Knitting: Once upon a time, knitting was a new thing. It was an advancement in how clothing was made, and it opened up new ways to use fabrics and threads.
These days, the idea that knitting is high technology isn’t prevalent anymore, and it’s more commonly associated with old ladies who need something to keep their minds and hands occupied in their twilight years. However, knitting is everywhere.
Almost anything that touches your skin has been knit, on some level. The textile and clothing industries have long used knitting as part of the process, making garments by hand or stitching together various parts to make a fashionable, stylish whole.
However, things are changing. The old art of knitting is experiencing a surge in technological development.
Seamless Knitting is one of the biggest developments in the industry. In the most basic form, this is what happens when the garment is put together in one move, from a single piece of knit fabric.
There is no sewing or cutting, just the long run of fabric being knit together into a sweater or a single sock or cardigan.
While this is possible to do by hand, for the mass production needs of the clothing industry, this relies on hardware from a circular knitting machine manufacturer.
The techniques for this were developed in Japan two decades ago. Why is it only appearing at large now? Well, the technology was more expensive than the industry was willing to absorb.
Only recently did the technology and machinery became more practical, from a financial standpoint. Now, these knitting machines are poised to revolutionize garment production. Load in the fabric and watch the machine get to work, with a product coming out the other end.
Developing Smart Clothing
However, what is truly exciting is that new machine models have an eye on the potential of smart clothing. With smart infrastructure and 5G technology being rolled out, the prospect of your own clothing being interconnected with a network that spans everywhere you go can be very real.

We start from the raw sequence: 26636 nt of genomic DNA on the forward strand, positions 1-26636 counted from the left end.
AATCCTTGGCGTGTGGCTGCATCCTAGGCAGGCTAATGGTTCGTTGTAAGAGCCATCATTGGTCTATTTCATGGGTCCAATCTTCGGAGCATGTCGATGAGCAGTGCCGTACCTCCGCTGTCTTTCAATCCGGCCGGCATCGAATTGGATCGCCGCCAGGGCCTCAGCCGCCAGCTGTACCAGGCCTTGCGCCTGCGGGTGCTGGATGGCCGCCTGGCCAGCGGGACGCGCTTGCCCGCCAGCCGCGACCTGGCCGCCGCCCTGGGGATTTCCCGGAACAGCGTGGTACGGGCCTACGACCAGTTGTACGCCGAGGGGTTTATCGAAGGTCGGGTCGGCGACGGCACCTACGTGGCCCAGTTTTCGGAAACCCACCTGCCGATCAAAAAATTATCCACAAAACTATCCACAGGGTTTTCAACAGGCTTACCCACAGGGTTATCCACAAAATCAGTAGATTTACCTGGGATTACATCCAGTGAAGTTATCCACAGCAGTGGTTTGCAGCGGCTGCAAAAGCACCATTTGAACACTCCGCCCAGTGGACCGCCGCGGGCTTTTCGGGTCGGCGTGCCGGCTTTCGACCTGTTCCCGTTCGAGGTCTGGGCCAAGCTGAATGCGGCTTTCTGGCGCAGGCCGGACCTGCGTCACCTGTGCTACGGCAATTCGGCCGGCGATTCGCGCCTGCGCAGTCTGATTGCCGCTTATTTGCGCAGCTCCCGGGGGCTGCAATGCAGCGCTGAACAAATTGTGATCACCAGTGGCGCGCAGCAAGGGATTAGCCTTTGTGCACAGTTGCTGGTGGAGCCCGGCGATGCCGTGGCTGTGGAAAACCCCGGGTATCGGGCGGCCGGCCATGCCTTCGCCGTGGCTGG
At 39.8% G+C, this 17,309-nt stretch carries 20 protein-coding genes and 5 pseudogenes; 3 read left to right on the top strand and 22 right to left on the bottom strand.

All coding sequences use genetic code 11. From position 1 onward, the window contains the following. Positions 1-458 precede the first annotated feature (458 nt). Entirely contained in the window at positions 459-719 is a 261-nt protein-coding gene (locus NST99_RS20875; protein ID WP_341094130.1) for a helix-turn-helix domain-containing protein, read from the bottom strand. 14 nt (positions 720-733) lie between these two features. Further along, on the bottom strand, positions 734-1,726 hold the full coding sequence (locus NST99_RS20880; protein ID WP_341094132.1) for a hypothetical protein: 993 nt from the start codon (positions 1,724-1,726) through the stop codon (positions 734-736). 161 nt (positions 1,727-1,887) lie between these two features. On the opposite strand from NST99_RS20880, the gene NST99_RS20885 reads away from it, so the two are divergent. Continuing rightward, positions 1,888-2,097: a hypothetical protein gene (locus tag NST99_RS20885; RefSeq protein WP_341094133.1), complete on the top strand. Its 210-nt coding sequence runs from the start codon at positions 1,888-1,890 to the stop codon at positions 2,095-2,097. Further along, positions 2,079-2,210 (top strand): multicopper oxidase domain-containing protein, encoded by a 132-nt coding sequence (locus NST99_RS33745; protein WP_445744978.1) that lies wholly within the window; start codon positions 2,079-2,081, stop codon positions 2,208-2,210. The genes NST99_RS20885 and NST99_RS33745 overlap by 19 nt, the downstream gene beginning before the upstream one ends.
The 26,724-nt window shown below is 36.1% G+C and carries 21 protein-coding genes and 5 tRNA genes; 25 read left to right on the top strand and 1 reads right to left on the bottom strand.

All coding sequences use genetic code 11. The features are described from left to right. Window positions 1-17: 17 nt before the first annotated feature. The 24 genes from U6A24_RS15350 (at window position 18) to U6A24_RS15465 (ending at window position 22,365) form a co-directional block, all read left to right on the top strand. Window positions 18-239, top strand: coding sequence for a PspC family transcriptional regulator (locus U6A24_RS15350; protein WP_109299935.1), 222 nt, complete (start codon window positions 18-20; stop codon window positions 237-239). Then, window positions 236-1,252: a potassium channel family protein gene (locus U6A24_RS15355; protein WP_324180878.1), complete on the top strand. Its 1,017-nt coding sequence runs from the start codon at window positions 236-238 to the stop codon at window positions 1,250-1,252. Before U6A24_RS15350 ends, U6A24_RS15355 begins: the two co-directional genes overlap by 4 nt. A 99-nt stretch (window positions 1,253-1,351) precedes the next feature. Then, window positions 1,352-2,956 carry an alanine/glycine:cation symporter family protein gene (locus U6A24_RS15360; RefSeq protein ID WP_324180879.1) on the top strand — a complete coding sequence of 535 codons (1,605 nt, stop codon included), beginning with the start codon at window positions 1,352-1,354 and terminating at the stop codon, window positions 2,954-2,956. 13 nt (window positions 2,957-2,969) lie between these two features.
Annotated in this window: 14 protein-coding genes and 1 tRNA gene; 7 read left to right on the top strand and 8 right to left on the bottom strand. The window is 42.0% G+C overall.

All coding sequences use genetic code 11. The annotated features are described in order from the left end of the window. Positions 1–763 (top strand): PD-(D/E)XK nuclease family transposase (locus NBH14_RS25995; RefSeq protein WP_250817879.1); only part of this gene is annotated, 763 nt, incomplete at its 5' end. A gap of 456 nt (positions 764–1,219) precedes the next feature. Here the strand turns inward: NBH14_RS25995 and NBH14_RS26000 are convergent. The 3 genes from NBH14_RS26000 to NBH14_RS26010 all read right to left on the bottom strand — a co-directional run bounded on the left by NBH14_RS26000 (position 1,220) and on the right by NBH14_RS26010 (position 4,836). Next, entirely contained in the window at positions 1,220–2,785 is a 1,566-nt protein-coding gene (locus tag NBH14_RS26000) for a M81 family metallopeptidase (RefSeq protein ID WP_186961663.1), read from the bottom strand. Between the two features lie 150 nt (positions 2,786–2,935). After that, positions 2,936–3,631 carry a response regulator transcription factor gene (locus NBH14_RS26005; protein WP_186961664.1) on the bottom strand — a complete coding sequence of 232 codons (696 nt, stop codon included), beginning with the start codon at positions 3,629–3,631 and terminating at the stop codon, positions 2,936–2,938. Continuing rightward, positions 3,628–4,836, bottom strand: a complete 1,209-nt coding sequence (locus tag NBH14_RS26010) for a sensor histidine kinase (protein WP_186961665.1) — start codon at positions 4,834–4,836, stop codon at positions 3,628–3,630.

One of the ways that knitting is becoming advanced tech is the development of smarter fibers and designs. Originally, wearable technology was designed not as the main point, but as an afterthought. You design a jacket first, and then figure out how to integrate the LED lights after you have a basic template.
The use of seamless knitting via machine, combined with a change in mindset, can alleviate this. Designers can now begin weaving technology into the clothing itself.
Why Knitted Fabrics?
Some might wonder why knitting and knitted fabrics are the focus. That comes down to one simple detail. People like knitted fabrics. They enjoy the way these feel on the body, whether it’s the form-fitting warmth of wool or the draped comfort of jersey knit.
People don’t think about it, but they wear knitted things on a daily basis and they find it more comfortable than their woven counterparts.
Another interesting technological change is the development of conductive fabrics. These are yarns or threads that can conduct electrical currents, much like the copper wires used in traditional electronics.
These can be integrated seamlessly into clothing design. With the addition of a flexible circuit board kept discreet and a power source that’s light and easily obscured, you can have high-tech clothing that’s also comfortable.
New Production Techniques
This process is simple enough to work into a knitting machine. You need to create an area of conductive yarn for transmitting the signals, and then place non-conductive materials around it.
Add in another layer of conductive fabric to patch things together, increasing conductivity. This, in turn, allows for a number of sensor functions. One of the simplest is to make a pressure sensor in socks, measuring footfall and stride.
This basic technique can be used to expand into integrating other sensors. You can detect things like heat, pressure, balance, and even radio signals. Some might include pads for motion sensing, with small chips meant to interpret the movements as commands.
Imagine wearing a cardigan that can double as a radio receiver that you can control with gestures because that’s something that can happen as knitting and technology continue to intermingle.
The Challenge of Machine Washing
Of course, all of this is still only in the theoretical stages. While seamless knitting is starting to explode in the textile industry, the more advanced stuff will need to wait.
This is because of water. People clean their clothes, and that means any wearable technology needs to not only be water-resistant but ideally machine-washable. That’s one puzzle that hasn’t quite been solved yet, especially when concerning the power sources.
It’s been said that sooner or later, technology changes everything. While the entry into the field of knitting and textiles has been a bit slow, it’s finally starting to make waves.
New developments, new designs, and new equipment could bring knitting into the smart age. The fact that more research is going into “tech” fabrics and new knitting techniques could change how we think about what we wear.